Then one of the soldiers, Peter Bogis, noticed an opening built for garbage and waste, called a “gard e robe,” on the west side of the castle. With much excitement, Bogis realized that the opening was not barred, so he and a few fellow soldiers climbed up into this smelly, slippery opening. Incredibly, they soon found themselves inside the middle ward near the chapel. Once inside, Bogis and the other soldiers came up with a plan. They decided to make noise, a lot of noise, in order to fool the English into thinking they were being overrun by a huge attacking force, already inside the middle ward. It worked. The English, thinking there were squads of French soldiers breaking in through the chapel, retreated again, this time towards the last and final refuge of Chateau Gaillard, the inner ward, or “castle keep.”

Now that the French were inside the middle ward, it was finally time to unleash the awesome power in Cabulus’s mighty arm. The trebuchet was built from a lattice of heavy oak beams, as large and well-constructed as an oil derrick. The cross arm was probably a structure made from several wood beams bolted together, with the grain of each beam oriented at cross angles to add strength. Attached to the short end of the cross arm was the counterweight, a very large wooden box full of thousands of pounds of rocks or lead weight.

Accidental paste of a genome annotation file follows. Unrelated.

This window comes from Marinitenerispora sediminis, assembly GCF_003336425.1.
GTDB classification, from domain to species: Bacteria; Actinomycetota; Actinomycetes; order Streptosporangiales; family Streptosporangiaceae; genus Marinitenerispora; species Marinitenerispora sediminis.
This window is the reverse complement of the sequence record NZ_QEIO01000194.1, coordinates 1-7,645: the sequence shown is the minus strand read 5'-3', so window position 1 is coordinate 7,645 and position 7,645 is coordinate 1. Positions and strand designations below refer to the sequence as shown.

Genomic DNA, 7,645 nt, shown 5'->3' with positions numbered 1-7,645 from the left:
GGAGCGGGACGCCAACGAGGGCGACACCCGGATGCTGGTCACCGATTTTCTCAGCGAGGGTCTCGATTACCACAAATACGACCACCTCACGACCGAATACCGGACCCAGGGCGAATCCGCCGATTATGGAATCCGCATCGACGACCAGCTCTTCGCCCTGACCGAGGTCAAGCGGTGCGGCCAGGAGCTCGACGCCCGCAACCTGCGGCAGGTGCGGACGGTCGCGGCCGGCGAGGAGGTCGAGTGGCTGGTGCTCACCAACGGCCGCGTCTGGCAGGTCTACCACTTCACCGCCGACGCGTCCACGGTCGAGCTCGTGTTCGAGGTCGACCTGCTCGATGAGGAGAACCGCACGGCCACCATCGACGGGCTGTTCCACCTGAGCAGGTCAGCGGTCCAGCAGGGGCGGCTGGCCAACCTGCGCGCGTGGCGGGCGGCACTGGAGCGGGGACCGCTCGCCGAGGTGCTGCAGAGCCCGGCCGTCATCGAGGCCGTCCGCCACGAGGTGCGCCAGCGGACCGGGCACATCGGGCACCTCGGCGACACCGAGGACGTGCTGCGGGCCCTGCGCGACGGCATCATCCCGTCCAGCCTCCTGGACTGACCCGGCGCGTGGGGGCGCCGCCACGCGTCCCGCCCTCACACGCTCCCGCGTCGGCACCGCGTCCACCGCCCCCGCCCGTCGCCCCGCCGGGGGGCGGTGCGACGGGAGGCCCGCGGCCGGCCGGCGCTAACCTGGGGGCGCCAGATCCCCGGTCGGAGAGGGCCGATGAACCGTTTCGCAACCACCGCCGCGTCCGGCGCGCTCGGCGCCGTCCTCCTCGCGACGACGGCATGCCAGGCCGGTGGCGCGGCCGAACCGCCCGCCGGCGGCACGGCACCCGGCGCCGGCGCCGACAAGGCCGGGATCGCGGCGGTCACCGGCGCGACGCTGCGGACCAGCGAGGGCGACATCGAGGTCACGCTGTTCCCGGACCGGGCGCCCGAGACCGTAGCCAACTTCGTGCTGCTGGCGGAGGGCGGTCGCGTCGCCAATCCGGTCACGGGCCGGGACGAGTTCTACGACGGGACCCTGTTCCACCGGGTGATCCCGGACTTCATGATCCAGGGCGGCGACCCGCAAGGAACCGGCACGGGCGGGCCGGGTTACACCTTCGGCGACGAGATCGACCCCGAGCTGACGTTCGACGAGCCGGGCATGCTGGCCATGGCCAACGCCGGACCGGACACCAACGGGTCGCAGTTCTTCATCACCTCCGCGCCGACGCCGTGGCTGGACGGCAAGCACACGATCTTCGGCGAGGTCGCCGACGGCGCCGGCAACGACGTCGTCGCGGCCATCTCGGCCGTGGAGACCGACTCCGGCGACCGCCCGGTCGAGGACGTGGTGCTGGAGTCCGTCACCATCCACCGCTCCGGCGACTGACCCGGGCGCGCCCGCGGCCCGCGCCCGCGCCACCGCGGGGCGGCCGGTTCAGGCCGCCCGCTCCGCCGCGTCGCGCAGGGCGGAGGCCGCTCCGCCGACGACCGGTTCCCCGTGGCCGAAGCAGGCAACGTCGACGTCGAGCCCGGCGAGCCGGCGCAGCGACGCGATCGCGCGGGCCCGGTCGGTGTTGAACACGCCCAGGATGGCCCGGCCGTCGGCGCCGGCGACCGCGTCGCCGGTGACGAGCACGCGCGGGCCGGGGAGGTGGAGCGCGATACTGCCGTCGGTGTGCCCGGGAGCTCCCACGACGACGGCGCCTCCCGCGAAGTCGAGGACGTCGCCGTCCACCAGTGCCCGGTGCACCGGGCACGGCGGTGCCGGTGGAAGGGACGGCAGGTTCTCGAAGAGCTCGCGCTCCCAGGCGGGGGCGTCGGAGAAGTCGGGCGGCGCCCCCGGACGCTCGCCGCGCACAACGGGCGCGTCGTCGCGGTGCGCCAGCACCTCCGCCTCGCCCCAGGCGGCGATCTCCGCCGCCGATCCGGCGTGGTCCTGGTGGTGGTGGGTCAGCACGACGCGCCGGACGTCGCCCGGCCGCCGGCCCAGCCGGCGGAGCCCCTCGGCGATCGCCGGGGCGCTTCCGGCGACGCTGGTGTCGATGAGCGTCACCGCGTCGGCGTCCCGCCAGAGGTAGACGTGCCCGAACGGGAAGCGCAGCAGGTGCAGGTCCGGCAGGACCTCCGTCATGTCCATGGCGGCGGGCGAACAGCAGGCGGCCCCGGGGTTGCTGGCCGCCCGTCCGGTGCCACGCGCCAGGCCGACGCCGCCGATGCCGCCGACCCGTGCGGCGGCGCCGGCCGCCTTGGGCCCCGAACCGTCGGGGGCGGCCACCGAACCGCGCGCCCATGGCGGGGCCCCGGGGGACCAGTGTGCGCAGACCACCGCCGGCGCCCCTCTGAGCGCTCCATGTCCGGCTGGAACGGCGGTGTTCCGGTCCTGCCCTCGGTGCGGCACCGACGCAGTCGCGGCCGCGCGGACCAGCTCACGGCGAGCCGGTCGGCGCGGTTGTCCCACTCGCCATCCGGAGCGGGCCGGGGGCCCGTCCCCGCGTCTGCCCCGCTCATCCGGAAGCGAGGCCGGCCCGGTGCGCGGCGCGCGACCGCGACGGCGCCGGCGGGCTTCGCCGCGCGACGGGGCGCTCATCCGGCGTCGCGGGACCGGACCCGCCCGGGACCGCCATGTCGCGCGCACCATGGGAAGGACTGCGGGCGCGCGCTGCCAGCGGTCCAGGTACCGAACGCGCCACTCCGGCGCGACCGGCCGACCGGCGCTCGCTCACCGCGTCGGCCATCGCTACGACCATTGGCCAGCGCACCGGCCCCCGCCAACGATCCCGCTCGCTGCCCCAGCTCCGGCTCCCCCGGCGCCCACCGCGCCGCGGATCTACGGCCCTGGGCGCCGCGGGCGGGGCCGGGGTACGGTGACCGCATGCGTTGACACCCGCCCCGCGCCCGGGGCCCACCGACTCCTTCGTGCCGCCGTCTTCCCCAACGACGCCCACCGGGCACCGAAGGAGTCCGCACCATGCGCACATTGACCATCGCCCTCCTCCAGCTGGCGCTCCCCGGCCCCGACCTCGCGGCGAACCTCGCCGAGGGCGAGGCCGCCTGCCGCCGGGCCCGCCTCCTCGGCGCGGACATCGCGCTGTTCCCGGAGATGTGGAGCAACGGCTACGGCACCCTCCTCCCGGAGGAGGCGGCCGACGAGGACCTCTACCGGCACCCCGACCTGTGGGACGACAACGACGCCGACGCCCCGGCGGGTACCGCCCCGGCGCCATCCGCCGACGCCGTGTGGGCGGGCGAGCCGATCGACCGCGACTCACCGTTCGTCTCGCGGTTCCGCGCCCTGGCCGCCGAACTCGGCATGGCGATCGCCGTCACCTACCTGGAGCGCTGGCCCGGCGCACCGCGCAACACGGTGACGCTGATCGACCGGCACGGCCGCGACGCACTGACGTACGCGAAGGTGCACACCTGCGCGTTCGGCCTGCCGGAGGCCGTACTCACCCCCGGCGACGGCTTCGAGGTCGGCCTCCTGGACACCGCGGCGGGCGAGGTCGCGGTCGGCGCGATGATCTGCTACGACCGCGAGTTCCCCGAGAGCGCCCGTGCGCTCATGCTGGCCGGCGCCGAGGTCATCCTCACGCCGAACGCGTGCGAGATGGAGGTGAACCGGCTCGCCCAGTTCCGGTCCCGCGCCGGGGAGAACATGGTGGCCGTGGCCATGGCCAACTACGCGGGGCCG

To fire the weapon, the engine master ordered his crew to tug on ropes attached to blocks and tackles or heavy winches. “Heave!” cried the captain. “Heave again!” The heavy weight would rapidly gain elevation, and as it did so, the throwing end would lower closer and closer to the ground. When the counterweight was at full height, a stout pin was inserted into the framework to keep the counterweight in place.

A sling was then attached to the throwing end and a stone projectile placed within. When all was ready, the engine commander would take a sledgehammer and knock loose the holding pin. Down fell the weighted bucket, and up went the throwing arm, dragging the sling. The sling would snap forward, and at just the right angle, the projectile would leap free, flying far and true against the castle wall. Crash!

Quickly the mighty arm would be retracted again, and like the pit crew at a modern automobile race, each member of the firing crew would snap into action. Some would winch the arm down again, some would reload the sling with a stone, one would replace the pin. Crash! Reload. Crash! Reload.